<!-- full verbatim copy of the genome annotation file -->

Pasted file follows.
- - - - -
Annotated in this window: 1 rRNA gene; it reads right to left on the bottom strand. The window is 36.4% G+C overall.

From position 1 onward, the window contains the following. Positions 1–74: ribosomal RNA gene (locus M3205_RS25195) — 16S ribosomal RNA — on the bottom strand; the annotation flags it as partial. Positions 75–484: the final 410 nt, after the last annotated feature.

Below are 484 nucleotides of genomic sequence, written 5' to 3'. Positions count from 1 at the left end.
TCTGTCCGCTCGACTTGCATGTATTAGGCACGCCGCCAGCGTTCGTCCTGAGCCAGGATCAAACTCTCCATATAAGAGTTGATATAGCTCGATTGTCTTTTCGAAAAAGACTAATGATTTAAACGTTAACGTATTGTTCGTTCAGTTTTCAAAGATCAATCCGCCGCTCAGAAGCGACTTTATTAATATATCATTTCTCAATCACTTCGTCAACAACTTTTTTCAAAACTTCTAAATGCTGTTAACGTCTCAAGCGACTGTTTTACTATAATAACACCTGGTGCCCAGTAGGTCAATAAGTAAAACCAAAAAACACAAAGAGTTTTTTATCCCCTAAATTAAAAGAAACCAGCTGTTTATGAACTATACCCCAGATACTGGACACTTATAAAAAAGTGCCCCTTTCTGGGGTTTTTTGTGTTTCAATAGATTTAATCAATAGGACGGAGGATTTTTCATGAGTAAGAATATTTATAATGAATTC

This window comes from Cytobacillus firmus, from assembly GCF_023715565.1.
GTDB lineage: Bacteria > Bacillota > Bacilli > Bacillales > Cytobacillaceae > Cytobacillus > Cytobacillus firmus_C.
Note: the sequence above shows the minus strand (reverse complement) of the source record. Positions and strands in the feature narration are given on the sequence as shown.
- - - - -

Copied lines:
Annotated in this window: 1 rRNA gene; it reads right to left on the bottom strand. The window is 36.4% G+C overall.

From position 1 onward, the window contains the following. Positions 1–74: ribosomal RNA gene (locus M3205_RS25195) — 16S ribosomal RNA — on the bottom strand; the annotation flags it as partial. Positions 75–484: the final 410 nt, after the last annotated feature.

Below are 484 nucleotides of genomic sequence, written 5' to 3'. Positions count from 1 at the left end.
TCTGTCCGCTCGACTTGCATGTATTAGGCACGCCGCCAGCGTTCGTCCTGAGCCAGGATCAAACTCTCCATATAAGAGTTGATATAGCTCGATTGTCTTTTCGAAAAAGACTAATGATTTAAACGTTAACGTATTGTTCGTTCAGTTTTCAAAGATCAATCCGCCGCTCAGAAGCGACTTTATTAATATATCATTTCTCAATCACTTCGTCAACAACTTTTTTCAAAACTTCTAAATGCTGTTAACGTCTCAAGCGACTGTTTTACTATAATAACACCTGGTGCCCAGTAGGTCAATAAGTAAAACCAAAAAACACAAAGAGTTTTTTATCCCCTAAATTAAAAGAAACCAGCTGTTTATGAACTATACCCCAGATACTGGACACTTATAAAAAAGTGCCCCTTTCTGGGGTTTTTTGTGTTTCAATAGATTTAATCAATAGGACGGAGGATTTTTCATGAGTAAGAATATTTATAATGAATTC

This window comes from Cytobacillus firmus, from assembly GCF_023715565.1.
GTDB lineage: Bacteria > Bacillota > Bacilli > Bacillales > Cytobacillaceae > Cytobacillus > Cytobacillus firmus_C.
Note: the sequence above shows the minus strand (reverse complement) of the source record. Positions and strands in the feature narration are given on the sequence as shown.